Dollar Shave Club’s convenience and on-trend men’s grooming products are rocking the e-commerce ecosystem.
Look out, Procter and Gamble. Unilever has sharpened their strategy and their lucrative, stainless steel blades. Mainly that of Dollar Shave Club.
“Unilever are parking their tanks on P&G’s lawn in one of their most profitable categories,” Jefferies analysts proclaimed.
The maker of Axe body spray, Brylcreem, and Dove soap’s move to purchase a company positioned to offer “beauty for bros” depicts the disruptive e-commerce ecosystem at work in the world of consumer packaged goods. It also shows the market growth in male grooming… something rival Procter & Gamble has been cornering with its Gillette, Old Spice, and Braun brands.
But Dollar Shave Club is dominating the niche market with humor, social media, and authenticity that common shaving giants lack.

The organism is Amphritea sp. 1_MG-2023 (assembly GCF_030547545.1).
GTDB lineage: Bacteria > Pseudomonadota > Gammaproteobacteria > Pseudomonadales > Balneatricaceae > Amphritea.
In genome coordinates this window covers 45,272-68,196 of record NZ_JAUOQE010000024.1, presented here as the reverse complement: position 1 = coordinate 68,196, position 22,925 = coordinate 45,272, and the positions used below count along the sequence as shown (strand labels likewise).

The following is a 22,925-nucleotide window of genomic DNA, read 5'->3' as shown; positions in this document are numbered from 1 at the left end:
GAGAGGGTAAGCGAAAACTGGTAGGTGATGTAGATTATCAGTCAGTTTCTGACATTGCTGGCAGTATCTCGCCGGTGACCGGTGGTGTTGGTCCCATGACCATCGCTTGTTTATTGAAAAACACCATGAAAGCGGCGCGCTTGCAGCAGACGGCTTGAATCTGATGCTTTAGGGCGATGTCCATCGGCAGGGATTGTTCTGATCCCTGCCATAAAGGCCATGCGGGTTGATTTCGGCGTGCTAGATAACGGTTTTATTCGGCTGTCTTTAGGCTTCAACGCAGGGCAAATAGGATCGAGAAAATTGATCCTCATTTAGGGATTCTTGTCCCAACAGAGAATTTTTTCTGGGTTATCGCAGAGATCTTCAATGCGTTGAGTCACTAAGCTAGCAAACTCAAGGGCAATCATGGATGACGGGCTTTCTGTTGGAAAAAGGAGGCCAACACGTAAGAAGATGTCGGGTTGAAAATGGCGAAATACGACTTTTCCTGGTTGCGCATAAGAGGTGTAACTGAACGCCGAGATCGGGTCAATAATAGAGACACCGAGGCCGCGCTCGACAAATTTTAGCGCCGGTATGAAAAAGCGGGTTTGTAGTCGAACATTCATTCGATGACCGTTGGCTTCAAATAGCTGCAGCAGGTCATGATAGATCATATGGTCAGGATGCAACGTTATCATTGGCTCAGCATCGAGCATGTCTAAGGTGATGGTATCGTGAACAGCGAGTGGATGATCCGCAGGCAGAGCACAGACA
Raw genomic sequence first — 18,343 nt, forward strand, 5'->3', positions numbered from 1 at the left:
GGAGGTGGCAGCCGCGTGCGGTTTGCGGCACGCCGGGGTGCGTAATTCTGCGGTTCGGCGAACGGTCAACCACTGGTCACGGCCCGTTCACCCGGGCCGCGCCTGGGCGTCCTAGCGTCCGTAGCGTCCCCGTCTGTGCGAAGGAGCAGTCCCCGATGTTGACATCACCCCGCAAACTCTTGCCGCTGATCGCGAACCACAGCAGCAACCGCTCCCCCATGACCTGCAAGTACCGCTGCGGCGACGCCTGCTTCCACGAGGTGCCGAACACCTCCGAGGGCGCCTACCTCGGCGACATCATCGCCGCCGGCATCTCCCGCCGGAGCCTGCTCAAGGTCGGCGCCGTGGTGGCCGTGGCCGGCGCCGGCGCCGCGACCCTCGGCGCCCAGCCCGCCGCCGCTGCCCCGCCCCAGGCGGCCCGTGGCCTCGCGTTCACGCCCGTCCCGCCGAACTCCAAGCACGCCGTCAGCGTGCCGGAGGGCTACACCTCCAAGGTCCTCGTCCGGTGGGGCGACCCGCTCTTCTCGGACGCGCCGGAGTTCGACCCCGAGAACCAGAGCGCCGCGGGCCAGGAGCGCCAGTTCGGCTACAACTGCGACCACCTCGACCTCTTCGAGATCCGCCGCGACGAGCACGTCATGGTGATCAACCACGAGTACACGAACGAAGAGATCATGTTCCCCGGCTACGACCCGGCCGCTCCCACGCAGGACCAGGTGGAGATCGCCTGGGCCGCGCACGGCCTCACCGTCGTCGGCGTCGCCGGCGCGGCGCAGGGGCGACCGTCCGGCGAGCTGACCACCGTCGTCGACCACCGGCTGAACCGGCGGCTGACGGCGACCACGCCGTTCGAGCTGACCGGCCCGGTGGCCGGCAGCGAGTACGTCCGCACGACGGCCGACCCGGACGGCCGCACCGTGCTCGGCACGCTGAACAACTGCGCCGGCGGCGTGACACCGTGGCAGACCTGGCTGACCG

According to Euromonitor, in the last year alone, the U.S. market for men’s grooming products rose 4 percent to $8.5 billion, which was massively influenced by the online sales of men’s shaving products hitting $342 million.
While terms of the deal were not disclosed, Fortune has shared that Unilever will pay $1 billion in cash for Dollar Shave Club—this is quite high for most consumer deals in the U.S., as this would be five times Club’s annual sales. Unilever would own 60 percent of the “shave club” niche in the U.S., whereas P&G’s Gillette only has a 5 percent slice.
Reuters added that “Dollar Shave Club founder Michael Dublin will continue to run the company after the deal closes, expected in the third quarter of 2016.”